All of this carries with it pungent implications for the way in which Marxism approaches the issue of ‘class’. If there were to be a dualism between structure and struggle, then nothing less than a one-sided abstraction of capital would obtain. Such abstraction, in turn, assumes that the logic of capital is the key to the emergence and development of the working class. Determinist Marxism and capital-logic Marxism have marched together, whether in Leninist-revolutionary or in reformist or in post-fordist guise. Capital sets the questions, and it is up to the working class to propose whatever answers it sees fit.

Within this tradition, ‘class’ is construed in sociological terms. Debates on the score of whether the proletariat is to be identified with the manual working class, on the score of whether the manual working class still counts as the majority of workers, and on attempts to identify a ‘new working class’ or a ‘new petty bourgeoisie’2 all take as their basic problematic the question: to which class can this or that individual be assigned? More recent versions of the same problematic have foregrounded the notion of ‘contradictory’ class relations,3 but this renders the problematic more complex without challenging its basic features. The notion of classes as pigeonholes or ‘locations’ to which the sociologist must assign individuals ultimately invokes static and struggle-disconnected structures. Current fordist/post-fordist debates about the class significance of work at computer terminals or in the service industries are to the same effect. These are quantitative conceptions of class, presupposing that the political significance of class can be established by counting heads. The alternative qualitative conception of class, which addresses it not as matter of grouping individuals but as a contradictory and antagonistic social relation, has hitherto been a somewhat marginalised tradition of Marxist thought.

This latter tradition has always insisted that social phenomena have to be seen as forms assumed by class struggle, as forms in and against which social conflict obtains. Capital, it suggests, is a social relation of an antagonistic kind. Capital is therefore always in a position of having to recompose itself by reintegrating the working class into the capital-relation. The conceptual foundation for this approach is the circumstance that the relation between capital and labour is asymmetrical: capital depends upon labour, for its valorisation, but labour for its part in no way depends, necessarily, on capital’s rule. The political foundation for such an approach is to be discovered in the history of class struggle — frequently ignored or marginalised, even by Marxist theoreticians — over the extraction of surplus labour which has occurred ever since capitalism, as a reified social ‘system’, got into gear.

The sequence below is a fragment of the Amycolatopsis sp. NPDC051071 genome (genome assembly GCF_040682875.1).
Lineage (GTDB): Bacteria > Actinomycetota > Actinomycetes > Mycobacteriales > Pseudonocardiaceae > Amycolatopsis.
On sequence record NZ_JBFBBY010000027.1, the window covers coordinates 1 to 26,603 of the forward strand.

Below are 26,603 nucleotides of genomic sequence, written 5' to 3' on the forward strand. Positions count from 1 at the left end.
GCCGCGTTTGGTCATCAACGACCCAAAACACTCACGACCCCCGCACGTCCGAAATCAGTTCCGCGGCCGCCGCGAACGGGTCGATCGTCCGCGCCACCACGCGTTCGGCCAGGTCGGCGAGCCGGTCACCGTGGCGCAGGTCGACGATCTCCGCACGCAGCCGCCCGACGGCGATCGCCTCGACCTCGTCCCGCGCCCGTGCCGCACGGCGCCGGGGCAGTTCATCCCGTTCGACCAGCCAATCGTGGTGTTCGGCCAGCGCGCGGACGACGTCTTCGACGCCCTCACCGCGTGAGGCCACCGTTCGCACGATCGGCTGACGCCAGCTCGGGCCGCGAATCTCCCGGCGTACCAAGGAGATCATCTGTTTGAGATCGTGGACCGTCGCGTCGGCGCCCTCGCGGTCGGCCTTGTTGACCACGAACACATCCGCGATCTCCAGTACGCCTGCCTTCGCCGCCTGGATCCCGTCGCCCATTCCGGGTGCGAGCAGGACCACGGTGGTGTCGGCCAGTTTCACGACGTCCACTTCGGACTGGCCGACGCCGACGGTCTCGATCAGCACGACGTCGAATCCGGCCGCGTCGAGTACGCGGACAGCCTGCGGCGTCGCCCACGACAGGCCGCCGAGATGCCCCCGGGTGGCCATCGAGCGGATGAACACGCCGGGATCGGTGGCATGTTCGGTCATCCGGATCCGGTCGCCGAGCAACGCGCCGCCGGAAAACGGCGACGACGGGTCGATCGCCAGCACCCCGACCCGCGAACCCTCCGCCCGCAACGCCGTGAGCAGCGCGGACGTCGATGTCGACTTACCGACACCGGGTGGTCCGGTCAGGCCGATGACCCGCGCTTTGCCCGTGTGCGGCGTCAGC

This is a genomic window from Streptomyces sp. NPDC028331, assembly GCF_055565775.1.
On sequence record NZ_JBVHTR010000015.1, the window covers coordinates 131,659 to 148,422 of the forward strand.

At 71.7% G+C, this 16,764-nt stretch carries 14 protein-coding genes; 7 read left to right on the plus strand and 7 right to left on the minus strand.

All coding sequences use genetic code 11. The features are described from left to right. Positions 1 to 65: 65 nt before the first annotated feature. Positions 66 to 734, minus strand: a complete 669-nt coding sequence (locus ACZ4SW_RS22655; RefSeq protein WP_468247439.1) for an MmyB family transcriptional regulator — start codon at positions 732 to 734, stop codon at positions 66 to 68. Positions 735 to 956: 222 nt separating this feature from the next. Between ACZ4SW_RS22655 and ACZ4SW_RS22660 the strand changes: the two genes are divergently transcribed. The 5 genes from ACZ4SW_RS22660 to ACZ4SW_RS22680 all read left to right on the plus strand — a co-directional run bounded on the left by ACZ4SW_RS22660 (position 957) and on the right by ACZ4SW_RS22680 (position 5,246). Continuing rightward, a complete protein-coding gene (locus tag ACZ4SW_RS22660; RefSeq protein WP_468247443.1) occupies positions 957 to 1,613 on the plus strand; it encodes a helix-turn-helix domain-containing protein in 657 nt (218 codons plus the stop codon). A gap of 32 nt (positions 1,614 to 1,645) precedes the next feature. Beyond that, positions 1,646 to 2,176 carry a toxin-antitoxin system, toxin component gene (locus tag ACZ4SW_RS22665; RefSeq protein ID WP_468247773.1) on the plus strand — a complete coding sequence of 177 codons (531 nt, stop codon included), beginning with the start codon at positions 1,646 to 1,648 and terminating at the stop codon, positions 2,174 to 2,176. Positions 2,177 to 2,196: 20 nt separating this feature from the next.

The question of ‘form’, understood as ‘mode of existence’, was discussed in Volume One: the question addressed in the present volume is that of the implications for class and the unity of theory and practice of this understanding of ‘form’.

Open Marxism urges both the opening of concepts on to practice, whose capacity for renewal and innovation always surprises us, and the mediating of that practice through categories of a critical and self-critical kind. Thereby it transcends the dichotomy: theory or practice. The notion that theory and practice form a unity is as old as Marxism itself; however, traditional schools of Marxism — and these include the dialectical materialist Marxism-Leninism of the Stalin years as well as the ‘structuralism’ of more recent decades — have tended to see the theorist as standing outside of society and as reflecting, externally, upon it. Within such conceptual frameworks, the unity of theory and practice can amount only to the application of theory to practice. Structuralism and voluntarism are dichotomous, though conjoint, outcomes of such an approach. Structuralism and voluntarism are complementary inasmuch as they are the result of the separation between allegedly abstract laws and subjectivity. Open Marxism moves beyond such a dichotomy by acknowledging theory to obtain in and of practice and by acknowledging practice (that is, human or social practice) to occur only in some reflectively considered, or unreflectively assumed, set of terms. Theory can be no less concrete than practice, and practice can be no less abstract than theory. We do not have two movements dualistically counter-posed but a single theoretico-practical class movement which, to be sure, contains differences and diversity within itself.